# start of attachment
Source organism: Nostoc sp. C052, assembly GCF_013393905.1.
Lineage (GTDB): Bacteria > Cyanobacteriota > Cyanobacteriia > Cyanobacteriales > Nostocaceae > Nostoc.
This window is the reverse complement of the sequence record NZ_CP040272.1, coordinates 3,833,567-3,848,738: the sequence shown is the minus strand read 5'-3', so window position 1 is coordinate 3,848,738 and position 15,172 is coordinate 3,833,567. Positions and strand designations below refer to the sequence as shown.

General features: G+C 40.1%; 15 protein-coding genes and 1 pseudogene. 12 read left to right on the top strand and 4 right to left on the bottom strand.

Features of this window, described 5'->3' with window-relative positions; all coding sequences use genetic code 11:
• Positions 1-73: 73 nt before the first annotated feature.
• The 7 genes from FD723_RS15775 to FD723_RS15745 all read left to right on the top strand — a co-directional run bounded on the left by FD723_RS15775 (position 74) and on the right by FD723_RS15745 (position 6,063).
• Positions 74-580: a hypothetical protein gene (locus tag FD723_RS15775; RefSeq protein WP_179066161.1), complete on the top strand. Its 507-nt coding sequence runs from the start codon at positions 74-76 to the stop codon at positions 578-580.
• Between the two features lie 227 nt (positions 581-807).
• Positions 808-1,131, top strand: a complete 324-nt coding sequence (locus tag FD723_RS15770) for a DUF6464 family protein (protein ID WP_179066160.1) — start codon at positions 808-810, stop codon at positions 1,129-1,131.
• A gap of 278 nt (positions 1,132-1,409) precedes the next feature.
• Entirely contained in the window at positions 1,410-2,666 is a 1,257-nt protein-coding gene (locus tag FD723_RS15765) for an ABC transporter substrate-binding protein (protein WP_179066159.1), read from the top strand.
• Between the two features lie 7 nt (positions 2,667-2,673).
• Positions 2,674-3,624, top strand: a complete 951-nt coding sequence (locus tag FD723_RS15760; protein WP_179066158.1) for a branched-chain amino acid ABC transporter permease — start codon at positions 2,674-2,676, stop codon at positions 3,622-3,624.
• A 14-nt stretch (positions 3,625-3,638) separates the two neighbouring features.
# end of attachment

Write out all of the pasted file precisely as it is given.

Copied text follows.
Source organism: Nostoc sp. C052, assembly GCF_013393905.1.
Lineage (GTDB): Bacteria > Cyanobacteriota > Cyanobacteriia > Cyanobacteriales > Nostocaceae > Nostoc.
This window is the reverse complement of the sequence record NZ_CP040272.1, coordinates 3,833,567-3,848,738: the sequence shown is the minus strand read 5'-3', so window position 1 is coordinate 3,848,738 and position 15,172 is coordinate 3,833,567. Positions and strand designations below refer to the sequence as shown.

General features: G+C 40.1%; 15 protein-coding genes and 1 pseudogene. 12 read left to right on the top strand and 4 right to left on the bottom strand.

Features of this window, described 5'->3' with window-relative positions; all coding sequences use genetic code 11:
• Positions 1-73: 73 nt before the first annotated feature.
• The 7 genes from FD723_RS15775 to FD723_RS15745 all read left to right on the top strand — a co-directional run bounded on the left by FD723_RS15775 (position 74) and on the right by FD723_RS15745 (position 6,063).
• Positions 74-580: a hypothetical protein gene (locus tag FD723_RS15775; RefSeq protein WP_179066161.1), complete on the top strand. Its 507-nt coding sequence runs from the start codon at positions 74-76 to the stop codon at positions 578-580.
• Between the two features lie 227 nt (positions 581-807).
• Positions 808-1,131, top strand: a complete 324-nt coding sequence (locus tag FD723_RS15770) for a DUF6464 family protein (protein ID WP_179066160.1) — start codon at positions 808-810, stop codon at positions 1,129-1,131.
• A gap of 278 nt (positions 1,132-1,409) precedes the next feature.
• Entirely contained in the window at positions 1,410-2,666 is a 1,257-nt protein-coding gene (locus tag FD723_RS15765) for an ABC transporter substrate-binding protein (protein WP_179066159.1), read from the top strand.
• Between the two features lie 7 nt (positions 2,667-2,673).
• Positions 2,674-3,624, top strand: a complete 951-nt coding sequence (locus tag FD723_RS15760; protein WP_179066158.1) for a branched-chain amino acid ABC transporter permease — start codon at positions 2,674-2,676, stop codon at positions 3,622-3,624.
• A 14-nt stretch (positions 3,625-3,638) separates the two neighbouring features.